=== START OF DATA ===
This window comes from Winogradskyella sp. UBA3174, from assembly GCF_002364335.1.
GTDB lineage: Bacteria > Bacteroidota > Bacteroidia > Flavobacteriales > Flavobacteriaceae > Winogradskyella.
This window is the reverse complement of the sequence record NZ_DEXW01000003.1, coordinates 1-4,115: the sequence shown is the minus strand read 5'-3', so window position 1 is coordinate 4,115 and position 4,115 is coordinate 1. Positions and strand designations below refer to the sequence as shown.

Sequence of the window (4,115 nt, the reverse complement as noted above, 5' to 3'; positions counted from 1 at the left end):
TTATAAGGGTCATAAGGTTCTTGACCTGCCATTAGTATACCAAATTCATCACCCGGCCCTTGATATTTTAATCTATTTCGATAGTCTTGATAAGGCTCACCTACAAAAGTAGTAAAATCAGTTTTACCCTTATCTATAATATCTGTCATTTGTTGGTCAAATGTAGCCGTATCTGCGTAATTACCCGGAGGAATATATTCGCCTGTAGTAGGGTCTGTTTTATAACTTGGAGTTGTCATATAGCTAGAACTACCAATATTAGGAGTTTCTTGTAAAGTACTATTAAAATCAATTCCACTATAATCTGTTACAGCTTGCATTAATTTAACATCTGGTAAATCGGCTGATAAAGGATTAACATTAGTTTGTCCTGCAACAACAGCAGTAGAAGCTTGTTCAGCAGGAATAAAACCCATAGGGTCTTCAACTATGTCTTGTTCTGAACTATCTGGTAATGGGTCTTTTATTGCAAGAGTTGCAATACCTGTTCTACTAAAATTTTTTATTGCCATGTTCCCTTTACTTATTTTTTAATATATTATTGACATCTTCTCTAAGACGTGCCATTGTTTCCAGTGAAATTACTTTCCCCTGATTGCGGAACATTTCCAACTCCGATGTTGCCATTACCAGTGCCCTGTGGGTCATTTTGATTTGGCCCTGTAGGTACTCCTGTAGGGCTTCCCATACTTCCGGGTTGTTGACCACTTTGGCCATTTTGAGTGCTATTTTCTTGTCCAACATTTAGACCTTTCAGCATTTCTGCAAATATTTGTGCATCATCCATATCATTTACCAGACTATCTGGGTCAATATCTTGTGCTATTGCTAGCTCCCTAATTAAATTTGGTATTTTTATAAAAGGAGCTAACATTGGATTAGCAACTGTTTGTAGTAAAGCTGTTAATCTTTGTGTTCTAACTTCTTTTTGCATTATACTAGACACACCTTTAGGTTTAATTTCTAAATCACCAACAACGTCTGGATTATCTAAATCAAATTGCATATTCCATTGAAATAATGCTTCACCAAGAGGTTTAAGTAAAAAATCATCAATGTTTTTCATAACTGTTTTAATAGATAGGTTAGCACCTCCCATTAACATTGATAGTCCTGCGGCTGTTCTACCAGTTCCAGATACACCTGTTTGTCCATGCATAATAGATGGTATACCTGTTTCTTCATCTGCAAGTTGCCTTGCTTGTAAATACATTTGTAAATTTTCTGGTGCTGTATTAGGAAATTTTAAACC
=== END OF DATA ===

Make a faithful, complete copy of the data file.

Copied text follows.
This window comes from Winogradskyella sp. UBA3174, from assembly GCF_002364335.1.
GTDB lineage: Bacteria > Bacteroidota > Bacteroidia > Flavobacteriales > Flavobacteriaceae > Winogradskyella.
This window is the reverse complement of the sequence record NZ_DEXW01000003.1, coordinates 1-4,115: the sequence shown is the minus strand read 5'-3', so window position 1 is coordinate 4,115 and position 4,115 is coordinate 1. Positions and strand designations below refer to the sequence as shown.

Sequence of the window (4,115 nt, the reverse complement as noted above, 5' to 3'; positions counted from 1 at the left end):
TTATAAGGGTCATAAGGTTCTTGACCTGCCATTAGTATACCAAATTCATCACCCGGCCCTTGATATTTTAATCTATTTCGATAGTCTTGATAAGGCTCACCTACAAAAGTAGTAAAATCAGTTTTACCCTTATCTATAATATCTGTCATTTGTTGGTCAAATGTAGCCGTATCTGCGTAATTACCCGGAGGAATATATTCGCCTGTAGTAGGGTCTGTTTTATAACTTGGAGTTGTCATATAGCTAGAACTACCAATATTAGGAGTTTCTTGTAAAGTACTATTAAAATCAATTCCACTATAATCTGTTACAGCTTGCATTAATTTAACATCTGGTAAATCGGCTGATAAAGGATTAACATTAGTTTGTCCTGCAACAACAGCAGTAGAAGCTTGTTCAGCAGGAATAAAACCCATAGGGTCTTCAACTATGTCTTGTTCTGAACTATCTGGTAATGGGTCTTTTATTGCAAGAGTTGCAATACCTGTTCTACTAAAATTTTTTATTGCCATGTTCCCTTTACTTATTTTTTAATATATTATTGACATCTTCTCTAAGACGTGCCATTGTTTCCAGTGAAATTACTTTCCCCTGATTGCGGAACATTTCCAACTCCGATGTTGCCATTACCAGTGCCCTGTGGGTCATTTTGATTTGGCCCTGTAGGTACTCCTGTAGGGCTTCCCATACTTCCGGGTTGTTGACCACTTTGGCCATTTTGAGTGCTATTTTCTTGTCCAACATTTAGACCTTTCAGCATTTCTGCAAATATTTGTGCATCATCCATATCATTTACCAGACTATCTGGGTCAATATCTTGTGCTATTGCTAGCTCCCTAATTAAATTTGGTATTTTTATAAAAGGAGCTAACATTGGATTAGCAACTGTTTGTAGTAAAGCTGTTAATCTTTGTGTTCTAACTTCTTTTTGCATTATACTAGACACACCTTTAGGTTTAATTTCTAAATCACCAACAACGTCTGGATTATCTAAATCAAATTGCATATTCCATTGAAATAATGCTTCACCAAGAGGTTTAAGTAAAAAATCATCAATGTTTTTCATAACTGTTTTAATAGATAGGTTAGCACCTCCCATTAACATTGATAGTCCTGCGGCTGTTCTACCAGTTCCAGATACACCTGTTTGTCCATGCATAATAGATGGTATACCTGTTTCTTCATCTGCAAGTTGCCTTGCTTGTAAATACATTTGTAAATTTTCTGGTGCTGTATTAGGAAATTTTAAACC